# [R] practical to loop over 2million rows?

jim holtman jholtman at gmail.com
Thu Oct 11 03:45:15 CEST 2012

```This is a classic example from my tag line:

Tell me what  you want to do, not how you want to do it.

For example you provided no information as to what the objects were.
I hope that 'stratID' is at least of length one greater than 'x' based
on your loops.  Also on the last iteration you are trying to access an
element outside of x (x[length(x) + 1]).

The first part is easy for setting 'y'

indx <- !is.na(x)
y[indx] <- x[indx]

For the second part you can do something like:

indx <- head(stratID, -1) == tail(stratID, -1)  # get the comparison

but since you did not provide any data, the rest is left to the reader.

On Wed, Oct 10, 2012 at 5:16 PM, David Winsemius <dwinsemius at comcast.net> wrote:
>
> On Oct 10, 2012, at 1:31 PM, Jay Rice wrote:
>
>> New to R and having issues with loops. I am aware that I should use
>> vectorization whenever possible and use the apply functions, however,
>> sometimes a loop seems necessary.
>>
>> I have a data set of 2 million rows and have tried run a couple of loops of
>> varying complexity to test efficiency. If I do a very simple loop such as
>> add every item in a column I get an answer quickly.
>>
>> If I use a nested ifelse statement in a loop it takes me 13 minutes to get
>> an answer on just 50,000 rows. I am aware of a few methods to speed up
>> loops. Preallocating memory space and compute as much outside of the loop
>> as possible (or use create functions and just loop over the function) but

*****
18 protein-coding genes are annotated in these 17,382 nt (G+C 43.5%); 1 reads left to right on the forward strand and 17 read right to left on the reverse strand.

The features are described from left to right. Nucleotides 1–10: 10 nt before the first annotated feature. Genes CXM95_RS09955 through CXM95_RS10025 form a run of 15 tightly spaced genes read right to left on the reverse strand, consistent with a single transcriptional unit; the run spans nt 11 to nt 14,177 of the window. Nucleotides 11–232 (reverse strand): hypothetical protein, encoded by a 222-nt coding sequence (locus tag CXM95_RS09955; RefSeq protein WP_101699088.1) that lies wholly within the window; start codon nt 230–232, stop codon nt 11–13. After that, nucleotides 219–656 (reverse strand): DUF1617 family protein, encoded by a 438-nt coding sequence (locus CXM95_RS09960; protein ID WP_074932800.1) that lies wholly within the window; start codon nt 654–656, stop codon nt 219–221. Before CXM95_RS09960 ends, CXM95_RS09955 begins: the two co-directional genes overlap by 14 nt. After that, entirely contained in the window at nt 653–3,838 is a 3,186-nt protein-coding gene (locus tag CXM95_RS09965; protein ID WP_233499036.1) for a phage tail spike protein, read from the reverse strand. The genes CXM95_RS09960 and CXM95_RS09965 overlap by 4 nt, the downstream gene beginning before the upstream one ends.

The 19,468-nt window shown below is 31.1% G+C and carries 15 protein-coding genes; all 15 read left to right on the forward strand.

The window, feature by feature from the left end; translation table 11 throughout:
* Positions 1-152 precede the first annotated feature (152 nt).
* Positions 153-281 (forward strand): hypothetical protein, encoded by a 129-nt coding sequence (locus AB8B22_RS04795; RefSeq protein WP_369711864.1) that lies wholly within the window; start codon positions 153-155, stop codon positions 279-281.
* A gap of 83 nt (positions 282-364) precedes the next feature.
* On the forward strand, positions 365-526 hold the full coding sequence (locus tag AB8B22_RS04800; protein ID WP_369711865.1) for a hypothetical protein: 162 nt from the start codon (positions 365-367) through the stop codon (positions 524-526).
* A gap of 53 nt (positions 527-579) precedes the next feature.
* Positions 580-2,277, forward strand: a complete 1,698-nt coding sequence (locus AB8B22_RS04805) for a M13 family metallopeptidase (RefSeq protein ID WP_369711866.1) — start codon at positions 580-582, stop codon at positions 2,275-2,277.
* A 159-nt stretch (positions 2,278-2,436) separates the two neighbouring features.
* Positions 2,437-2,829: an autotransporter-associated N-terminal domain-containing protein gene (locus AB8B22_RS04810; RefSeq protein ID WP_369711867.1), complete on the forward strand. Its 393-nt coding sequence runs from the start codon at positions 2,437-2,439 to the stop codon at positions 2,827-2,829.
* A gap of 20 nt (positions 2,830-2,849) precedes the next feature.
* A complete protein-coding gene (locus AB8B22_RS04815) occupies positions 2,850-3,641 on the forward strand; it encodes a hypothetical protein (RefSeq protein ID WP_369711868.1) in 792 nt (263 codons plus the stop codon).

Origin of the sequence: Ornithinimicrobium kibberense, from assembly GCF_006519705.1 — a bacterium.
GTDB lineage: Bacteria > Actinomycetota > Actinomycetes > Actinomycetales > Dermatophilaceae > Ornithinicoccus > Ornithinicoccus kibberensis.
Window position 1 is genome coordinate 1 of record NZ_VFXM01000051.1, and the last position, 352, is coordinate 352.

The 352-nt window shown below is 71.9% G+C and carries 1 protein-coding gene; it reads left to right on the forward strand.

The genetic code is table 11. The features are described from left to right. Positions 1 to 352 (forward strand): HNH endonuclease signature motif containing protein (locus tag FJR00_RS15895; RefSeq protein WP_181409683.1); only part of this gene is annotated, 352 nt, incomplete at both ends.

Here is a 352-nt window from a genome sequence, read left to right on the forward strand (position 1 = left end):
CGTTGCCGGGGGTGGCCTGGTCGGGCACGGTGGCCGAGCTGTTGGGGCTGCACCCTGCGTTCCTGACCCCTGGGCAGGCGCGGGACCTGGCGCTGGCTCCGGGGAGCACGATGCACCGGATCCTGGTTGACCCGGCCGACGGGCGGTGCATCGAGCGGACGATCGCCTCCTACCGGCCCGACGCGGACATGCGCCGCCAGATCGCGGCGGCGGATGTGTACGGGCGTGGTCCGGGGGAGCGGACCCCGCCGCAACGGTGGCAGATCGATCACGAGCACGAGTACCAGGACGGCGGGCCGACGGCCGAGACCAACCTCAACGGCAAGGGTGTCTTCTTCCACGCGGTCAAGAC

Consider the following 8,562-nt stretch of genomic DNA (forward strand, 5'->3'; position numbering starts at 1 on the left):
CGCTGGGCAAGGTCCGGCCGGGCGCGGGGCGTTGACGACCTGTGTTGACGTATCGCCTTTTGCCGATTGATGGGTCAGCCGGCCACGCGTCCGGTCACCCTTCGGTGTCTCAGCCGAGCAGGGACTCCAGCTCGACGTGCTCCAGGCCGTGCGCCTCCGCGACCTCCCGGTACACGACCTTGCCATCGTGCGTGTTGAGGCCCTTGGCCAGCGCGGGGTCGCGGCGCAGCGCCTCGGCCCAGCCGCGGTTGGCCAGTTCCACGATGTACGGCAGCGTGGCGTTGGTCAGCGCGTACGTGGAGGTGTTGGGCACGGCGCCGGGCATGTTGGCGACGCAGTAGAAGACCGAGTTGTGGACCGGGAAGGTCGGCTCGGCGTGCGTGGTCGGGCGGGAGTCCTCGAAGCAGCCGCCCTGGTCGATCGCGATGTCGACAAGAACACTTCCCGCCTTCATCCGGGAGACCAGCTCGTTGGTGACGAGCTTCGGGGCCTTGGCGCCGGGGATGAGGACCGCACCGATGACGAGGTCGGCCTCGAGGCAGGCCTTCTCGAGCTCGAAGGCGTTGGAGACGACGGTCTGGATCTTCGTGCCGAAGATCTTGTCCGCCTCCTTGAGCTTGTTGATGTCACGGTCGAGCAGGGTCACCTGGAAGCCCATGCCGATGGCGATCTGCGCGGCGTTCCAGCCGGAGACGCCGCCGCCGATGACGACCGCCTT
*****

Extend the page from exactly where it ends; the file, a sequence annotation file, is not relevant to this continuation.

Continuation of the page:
>> it seems that even with these speed ups I might have too much data to run
>> loops.  Here is the loop I ran that took 13 minutes. I realize I can
>> accomplish the same goal using vectorization (and in fact did so).
>
> You should describe what you want to do and you should learn to use the vectorized capabilities of R  and leave the for-loops for process that really need them
>
>
>>
>> y<-numeric(length(x))
>>
>> for(i in 1:length(x))
>>
>> ifelse(!is.na(x[i]), y[i]<-x[i],
>
>
> y[!is.na(x)] <- x[!is.na(x)]  # No loop.
>
>
>>
>> ifelse(strataID[i+1]==strataID[i], y<-x[i+1], y<-x[i-1]))
>
> When you index outside the range of the length of x you get NA as a result. Furthermore you are setting y to be only a single element. So I think 'y' will be a single NA at the end of all this.
>
>> strataID <- sample(1:2, 10, repl=TRUE)
>> strataID
>  [1] 1 1 2 2 1 2 2 2 2 1
>
>> for(i in 1:length(x)) {ifelse(strataID[i+1]==strataID[i], y<-x[i+1], y<-x[i-1])}
>> y
> [1] NA
>
>  There is no implicit indexing of the LHS of an assignment operation. How long is strataID? And why not do this inside a dataframe?
>
>>
>> Presumably, complicated loops would be more intensive than the nested if
>> statement above. If I write more efficient loops time will come down but I
>> wonder if I will ever be able to write efficient enough code to perform a
>> complicated loop over 2 million rows in a reasonable time.
>>
>> Is it useless for me to try to do any complicated loops on 2 million rows,
>> or if I get much better at programming in R will it be manageable even for
>> complicated situations?
>>
>
> You will gain efficiency when you learn vectorization. And when you learn to test your code for correct behavior.
>
>>
>> Jay
>>
>>       [[alternative HTML version deleted]]
>>
>> ______________________________________________
>> R-help at r-project.org mailing list
>> https://stat.ethz.ch/mailman/listinfo/r-help
>> and provide commented, minimal, self-contained, reproducible code.
>
> David Winsemius, MD
> Alameda, CA, USA
>
> ______________________________________________
> R-help at r-project.org mailing list
> https://stat.ethz.ch/mailman/listinfo/r-help
> and provide commented, minimal, self-contained, reproducible code.

--
Jim Holtman
Data Munger Guru

What is the problem that you are trying to solve?
Tell me what you want to do, not how you want to do it.

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